Rivals Decry Power Of Money In Awarding Of Rugby World Cup To France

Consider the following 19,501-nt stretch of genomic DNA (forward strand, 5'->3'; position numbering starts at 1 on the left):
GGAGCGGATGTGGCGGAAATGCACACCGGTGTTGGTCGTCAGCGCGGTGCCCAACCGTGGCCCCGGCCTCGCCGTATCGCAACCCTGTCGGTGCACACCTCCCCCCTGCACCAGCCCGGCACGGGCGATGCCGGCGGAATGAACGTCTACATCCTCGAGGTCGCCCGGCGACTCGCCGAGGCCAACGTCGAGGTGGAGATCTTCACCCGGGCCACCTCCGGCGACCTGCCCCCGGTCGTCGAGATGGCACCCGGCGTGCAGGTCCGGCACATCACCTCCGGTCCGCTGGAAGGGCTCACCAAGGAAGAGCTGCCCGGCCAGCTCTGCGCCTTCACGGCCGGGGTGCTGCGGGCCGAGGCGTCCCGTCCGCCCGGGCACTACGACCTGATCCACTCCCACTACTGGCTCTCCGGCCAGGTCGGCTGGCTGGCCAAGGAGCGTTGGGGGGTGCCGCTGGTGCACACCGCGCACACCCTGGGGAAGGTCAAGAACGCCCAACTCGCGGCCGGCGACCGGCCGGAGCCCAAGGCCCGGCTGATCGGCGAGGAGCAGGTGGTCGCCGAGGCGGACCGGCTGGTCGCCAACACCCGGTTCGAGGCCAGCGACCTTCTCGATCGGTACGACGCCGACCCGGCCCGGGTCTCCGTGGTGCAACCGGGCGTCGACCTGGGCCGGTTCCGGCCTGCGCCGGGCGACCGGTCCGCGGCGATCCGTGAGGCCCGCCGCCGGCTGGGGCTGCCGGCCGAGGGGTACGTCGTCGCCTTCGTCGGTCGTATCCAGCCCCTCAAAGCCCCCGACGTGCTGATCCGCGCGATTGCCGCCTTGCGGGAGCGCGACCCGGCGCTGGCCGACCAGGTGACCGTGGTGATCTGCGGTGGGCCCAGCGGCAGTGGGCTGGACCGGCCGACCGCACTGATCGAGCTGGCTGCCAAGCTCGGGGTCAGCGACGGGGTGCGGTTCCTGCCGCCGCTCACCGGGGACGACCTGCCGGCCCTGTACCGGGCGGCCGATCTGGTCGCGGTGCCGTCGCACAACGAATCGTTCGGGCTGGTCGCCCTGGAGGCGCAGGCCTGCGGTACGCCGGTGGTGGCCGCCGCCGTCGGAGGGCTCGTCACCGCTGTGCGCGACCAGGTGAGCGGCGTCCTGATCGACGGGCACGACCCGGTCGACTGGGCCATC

The decision to award France the 2023 Rugby World Cup last week "shocked advocates of a rival bid from South Africa" and "provoked accusations that the event has become dominated by money to the detriment of the game it showcases," according to David Keohane of the FINANCIAL TIMES. Ireland Bid Chair Dick Spring said, "Money is where you start and where you finish. It was the power of money. They [the French] arrived with barrels of money, not barrels of wine but barrels of money." France 2023 Bid Dir Claude Atcher "defended the emphasis on the profit that France brought to the table." He said, "If World Rugby had suggested other criteria, on engagement with fans or on the philosophy of the game, we could have done that. But this was the requirement that World Rugby asked us to put together." France's win came despite World Rugby having last month named South Africa as the "preferred candidate to host the event." In response, France "stepped up lobbying efforts, arguing that the report was inconsistent and under-emphasised the French ability to deliver a greater profit from the tournament." Simon Gillham, president of Top14 side Brive and a member of Vivendi's management board, said, "I think the worst thing that happened to the South Africans was coming first in the technical appraisal. They thought it was a done deal. But then it stopped being a technical thing and in the last two weeks it became totally political." That voters would opt for the bid offering a higher potential profit, which will be distributed among participating nations' rugby unions, is "perhaps unsurprising." Atcher: "To be honest with you, it was a large part of our discussion with the unions. They said 'Claude, how is it possible for World Rugby to decide not to get this money? We need this money. World Rugby needs this money'" (FT, 11/19).